Outside of NSW and Victoria, which have their own problems, the other states and territories have a total of just seven suburbs between them that are rated as ‘good’ prospects for renters.

Queensland’s rental market has taken a major turn for the worse with the announcement of a contentious land tax that from next year will be based on the value of assets held anywhere in the country, not just in that state.

A survey by Property Investment Professionals of Australia (PIPA) found that a staggering 45.1 per cent of investors had sold at least one property in the Sunshine State in the two years to August this year.

Nearly 30 per cent of rental dwellings have been stripped from the Queensland market in two years, as more than 160,000 investment properties were potentially sold to homebuyers.

In a sign of more rental stress to come, 19 per cent of investors nationwide have signalled they intend to sell even more property over the year ahead, with the number one reason being Queensland’s new land tax law.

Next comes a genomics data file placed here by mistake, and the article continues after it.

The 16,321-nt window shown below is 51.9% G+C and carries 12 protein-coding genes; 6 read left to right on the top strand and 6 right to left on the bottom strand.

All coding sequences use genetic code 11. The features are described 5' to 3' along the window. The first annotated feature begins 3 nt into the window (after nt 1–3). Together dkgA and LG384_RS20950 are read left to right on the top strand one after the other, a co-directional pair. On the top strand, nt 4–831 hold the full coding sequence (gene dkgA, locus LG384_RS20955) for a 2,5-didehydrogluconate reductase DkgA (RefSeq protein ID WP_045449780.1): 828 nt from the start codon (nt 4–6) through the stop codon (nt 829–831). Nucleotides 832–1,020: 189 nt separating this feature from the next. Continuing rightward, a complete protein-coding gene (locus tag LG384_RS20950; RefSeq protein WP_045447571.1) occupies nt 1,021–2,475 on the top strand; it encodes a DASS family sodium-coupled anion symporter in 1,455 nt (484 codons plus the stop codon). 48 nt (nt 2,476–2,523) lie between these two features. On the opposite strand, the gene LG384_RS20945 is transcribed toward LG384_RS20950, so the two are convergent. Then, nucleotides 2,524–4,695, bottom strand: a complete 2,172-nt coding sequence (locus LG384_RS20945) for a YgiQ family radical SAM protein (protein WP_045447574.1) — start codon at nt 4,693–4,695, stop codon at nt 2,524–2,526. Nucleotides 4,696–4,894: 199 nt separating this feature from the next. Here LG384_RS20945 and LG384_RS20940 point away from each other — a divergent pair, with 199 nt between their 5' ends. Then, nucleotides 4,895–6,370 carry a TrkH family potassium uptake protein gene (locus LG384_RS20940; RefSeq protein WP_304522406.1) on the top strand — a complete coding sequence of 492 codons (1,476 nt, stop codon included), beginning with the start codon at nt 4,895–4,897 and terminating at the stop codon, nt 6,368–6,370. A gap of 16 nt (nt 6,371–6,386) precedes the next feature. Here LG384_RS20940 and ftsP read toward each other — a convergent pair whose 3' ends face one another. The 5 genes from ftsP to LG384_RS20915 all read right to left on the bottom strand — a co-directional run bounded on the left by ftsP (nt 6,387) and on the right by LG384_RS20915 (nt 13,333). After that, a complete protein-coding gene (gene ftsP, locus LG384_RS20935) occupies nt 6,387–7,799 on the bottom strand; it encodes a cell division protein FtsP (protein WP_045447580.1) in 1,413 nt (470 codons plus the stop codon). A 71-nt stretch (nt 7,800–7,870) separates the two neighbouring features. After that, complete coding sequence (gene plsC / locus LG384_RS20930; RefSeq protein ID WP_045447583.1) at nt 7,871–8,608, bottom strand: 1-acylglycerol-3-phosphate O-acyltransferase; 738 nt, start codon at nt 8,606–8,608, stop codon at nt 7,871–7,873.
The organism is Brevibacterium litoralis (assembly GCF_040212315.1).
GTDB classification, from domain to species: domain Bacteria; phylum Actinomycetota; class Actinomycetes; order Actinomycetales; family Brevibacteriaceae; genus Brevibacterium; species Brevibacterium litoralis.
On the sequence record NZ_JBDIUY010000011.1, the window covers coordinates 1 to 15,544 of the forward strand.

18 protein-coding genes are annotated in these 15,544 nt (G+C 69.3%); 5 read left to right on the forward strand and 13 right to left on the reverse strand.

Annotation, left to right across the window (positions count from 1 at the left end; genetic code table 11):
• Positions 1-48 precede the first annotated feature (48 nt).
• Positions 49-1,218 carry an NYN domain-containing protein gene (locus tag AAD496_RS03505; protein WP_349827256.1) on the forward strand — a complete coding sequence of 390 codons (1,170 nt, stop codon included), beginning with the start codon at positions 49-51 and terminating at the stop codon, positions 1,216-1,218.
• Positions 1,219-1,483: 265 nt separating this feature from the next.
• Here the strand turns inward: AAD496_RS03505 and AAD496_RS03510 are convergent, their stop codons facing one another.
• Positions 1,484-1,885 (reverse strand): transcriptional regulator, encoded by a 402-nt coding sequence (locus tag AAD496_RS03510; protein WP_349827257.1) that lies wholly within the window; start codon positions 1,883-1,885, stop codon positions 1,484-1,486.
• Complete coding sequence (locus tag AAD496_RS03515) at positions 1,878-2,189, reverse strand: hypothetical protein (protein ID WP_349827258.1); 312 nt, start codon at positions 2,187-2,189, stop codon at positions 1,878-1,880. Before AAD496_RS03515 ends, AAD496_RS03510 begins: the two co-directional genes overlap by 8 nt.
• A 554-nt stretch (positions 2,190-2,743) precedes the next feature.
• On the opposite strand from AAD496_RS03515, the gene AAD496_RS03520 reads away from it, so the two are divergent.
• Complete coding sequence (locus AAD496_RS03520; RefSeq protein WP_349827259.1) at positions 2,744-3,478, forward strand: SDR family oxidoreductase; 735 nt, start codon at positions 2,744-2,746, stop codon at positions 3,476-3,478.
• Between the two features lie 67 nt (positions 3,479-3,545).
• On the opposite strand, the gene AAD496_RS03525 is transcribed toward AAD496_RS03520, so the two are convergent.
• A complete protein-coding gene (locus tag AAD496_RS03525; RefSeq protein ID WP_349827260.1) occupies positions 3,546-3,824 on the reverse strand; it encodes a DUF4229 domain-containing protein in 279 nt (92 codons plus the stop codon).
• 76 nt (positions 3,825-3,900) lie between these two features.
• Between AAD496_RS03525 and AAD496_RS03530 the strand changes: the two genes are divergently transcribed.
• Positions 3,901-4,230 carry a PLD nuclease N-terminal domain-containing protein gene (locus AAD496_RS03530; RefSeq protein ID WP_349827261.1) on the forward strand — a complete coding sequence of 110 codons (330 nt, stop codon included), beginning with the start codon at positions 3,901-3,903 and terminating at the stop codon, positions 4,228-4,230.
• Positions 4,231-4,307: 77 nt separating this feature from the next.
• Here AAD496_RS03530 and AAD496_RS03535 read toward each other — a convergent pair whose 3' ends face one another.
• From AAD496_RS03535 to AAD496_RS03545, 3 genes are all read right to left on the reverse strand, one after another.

PIPA Chair Nicola McDougall said it was clear investors have had enough of being the cash cow for all levels of government.   

“From Coolangatta to Cairns, investors have deserted the Queensland market over the past two years, with more rental pain on the horizon as well,” Ms McDougall said.

The problem extends to the regions too. In the Queensland town of Longreach, with a population of 3,000 people, there are currently just four rental properties for rent.

“We had an inkling that investors had been selling their holdings over the past year or two, but these results show that even we had underestimated the volume of rental properties that have been jettisoned from the market.”